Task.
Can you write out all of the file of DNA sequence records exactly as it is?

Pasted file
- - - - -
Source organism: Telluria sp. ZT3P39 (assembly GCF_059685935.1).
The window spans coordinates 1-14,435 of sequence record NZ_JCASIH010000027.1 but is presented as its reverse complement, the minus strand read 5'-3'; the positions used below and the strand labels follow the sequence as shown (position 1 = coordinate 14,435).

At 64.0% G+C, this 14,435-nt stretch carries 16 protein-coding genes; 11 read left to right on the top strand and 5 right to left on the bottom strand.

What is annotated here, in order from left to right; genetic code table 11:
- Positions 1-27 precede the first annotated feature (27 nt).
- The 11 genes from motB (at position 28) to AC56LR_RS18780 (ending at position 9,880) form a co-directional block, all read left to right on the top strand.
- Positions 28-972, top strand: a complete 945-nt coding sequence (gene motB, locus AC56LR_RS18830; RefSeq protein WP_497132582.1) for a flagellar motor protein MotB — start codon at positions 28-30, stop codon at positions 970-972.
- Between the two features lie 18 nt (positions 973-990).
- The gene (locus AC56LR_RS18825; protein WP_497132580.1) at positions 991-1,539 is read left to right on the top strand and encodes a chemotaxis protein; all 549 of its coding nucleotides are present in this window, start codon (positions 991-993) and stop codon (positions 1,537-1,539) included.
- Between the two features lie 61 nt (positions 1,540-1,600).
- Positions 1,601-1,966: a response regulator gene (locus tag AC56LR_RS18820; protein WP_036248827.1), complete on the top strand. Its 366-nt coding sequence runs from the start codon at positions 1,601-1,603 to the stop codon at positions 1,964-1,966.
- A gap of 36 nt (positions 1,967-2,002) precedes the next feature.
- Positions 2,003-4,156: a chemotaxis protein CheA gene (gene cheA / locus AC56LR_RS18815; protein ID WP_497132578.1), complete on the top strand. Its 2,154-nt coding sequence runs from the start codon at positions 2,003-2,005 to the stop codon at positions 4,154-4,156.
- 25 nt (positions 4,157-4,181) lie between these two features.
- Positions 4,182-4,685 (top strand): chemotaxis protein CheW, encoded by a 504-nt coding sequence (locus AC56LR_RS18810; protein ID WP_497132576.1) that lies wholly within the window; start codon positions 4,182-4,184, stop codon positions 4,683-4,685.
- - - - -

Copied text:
Source organism: Telluria sp. ZT3P39 (assembly GCF_059685935.1).
The window spans coordinates 1-14,435 of sequence record NZ_JCASIH010000027.1 but is presented as its reverse complement, the minus strand read 5'-3'; the positions used below and the strand labels follow the sequence as shown (position 1 = coordinate 14,435).

At 64.0% G+C, this 14,435-nt stretch carries 16 protein-coding genes; 11 read left to right on the top strand and 5 right to left on the bottom strand.

What is annotated here, in order from left to right; genetic code table 11:
- Positions 1-27 precede the first annotated feature (27 nt).
- The 11 genes from motB (at position 28) to AC56LR_RS18780 (ending at position 9,880) form a co-directional block, all read left to right on the top strand.
- Positions 28-972, top strand: a complete 945-nt coding sequence (gene motB, locus AC56LR_RS18830; RefSeq protein WP_497132582.1) for a flagellar motor protein MotB — start codon at positions 28-30, stop codon at positions 970-972.
- Between the two features lie 18 nt (positions 973-990).
- The gene (locus AC56LR_RS18825; protein WP_497132580.1) at positions 991-1,539 is read left to right on the top strand and encodes a chemotaxis protein; all 549 of its coding nucleotides are present in this window, start codon (positions 991-993) and stop codon (positions 1,537-1,539) included.
- Between the two features lie 61 nt (positions 1,540-1,600).
- Positions 1,601-1,966: a response regulator gene (locus tag AC56LR_RS18820; protein WP_036248827.1), complete on the top strand. Its 366-nt coding sequence runs from the start codon at positions 1,601-1,603 to the stop codon at positions 1,964-1,966.
- A gap of 36 nt (positions 1,967-2,002) precedes the next feature.
- Positions 2,003-4,156: a chemotaxis protein CheA gene (gene cheA / locus AC56LR_RS18815; protein ID WP_497132578.1), complete on the top strand. Its 2,154-nt coding sequence runs from the start codon at positions 2,003-2,005 to the stop codon at positions 4,154-4,156.
- 25 nt (positions 4,157-4,181) lie between these two features.
- Positions 4,182-4,685 (top strand): chemotaxis protein CheW, encoded by a 504-nt coding sequence (locus AC56LR_RS18810; protein ID WP_497132576.1) that lies wholly within the window; start codon positions 4,182-4,184, stop codon positions 4,683-4,685.